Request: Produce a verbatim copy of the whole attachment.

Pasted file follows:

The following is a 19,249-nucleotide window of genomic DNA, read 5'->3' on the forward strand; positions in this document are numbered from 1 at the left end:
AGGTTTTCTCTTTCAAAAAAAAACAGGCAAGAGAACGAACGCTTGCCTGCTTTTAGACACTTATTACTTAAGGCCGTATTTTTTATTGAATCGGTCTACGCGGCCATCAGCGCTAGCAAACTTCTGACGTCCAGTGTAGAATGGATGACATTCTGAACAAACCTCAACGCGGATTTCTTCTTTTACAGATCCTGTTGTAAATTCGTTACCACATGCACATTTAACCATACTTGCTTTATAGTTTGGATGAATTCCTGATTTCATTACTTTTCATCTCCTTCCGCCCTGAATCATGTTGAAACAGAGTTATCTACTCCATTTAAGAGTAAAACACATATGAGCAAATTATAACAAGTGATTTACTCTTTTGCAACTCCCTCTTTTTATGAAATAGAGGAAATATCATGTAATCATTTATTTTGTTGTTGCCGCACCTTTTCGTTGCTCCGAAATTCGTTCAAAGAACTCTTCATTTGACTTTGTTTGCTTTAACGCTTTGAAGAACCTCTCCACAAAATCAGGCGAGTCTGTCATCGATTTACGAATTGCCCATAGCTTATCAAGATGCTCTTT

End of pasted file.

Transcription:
The following is a 19,249-nucleotide window of genomic DNA, read 5'->3' on the forward strand; positions in this document are numbered from 1 at the left end:
AGGTTTTCTCTTTCAAAAAAAAACAGGCAAGAGAACGAACGCTTGCCTGCTTTTAGACACTTATTACTTAAGGCCGTATTTTTTATTGAATCGGTCTACGCGGCCATCAGCGCTAGCAAACTTCTGACGTCCAGTGTAGAATGGATGACATTCTGAACAAACCTCAACGCGGATTTCTTCTTTTACAGATCCTGTTGTAAATTCGTTACCACATGCACATTTAACCATACTTGCTTTATAGTTTGGATGAATTCCTGATTTCATTACTTTTCATCTCCTTCCGCCCTGAATCATGTTGAAACAGAGTTATCTACTCCATTTAAGAGTAAAACACATATGAGCAAATTATAACAAGTGATTTACTCTTTTGCAACTCCCTCTTTTTATGAAATAGAGGAAATATCATGTAATCATTTATTTTGTTGTTGCCGCACCTTTTCGTTGCTCCGAAATTCGTTCAAAGAACTCTTCATTTGACTTTGTTTGCTTTAACGCTTTGAAGAACCTCTCCACAAAATCAGGCGAGTCTGTCATCGATTTACGAATTGCCCATAGCTTATCAAGATGCTCTTT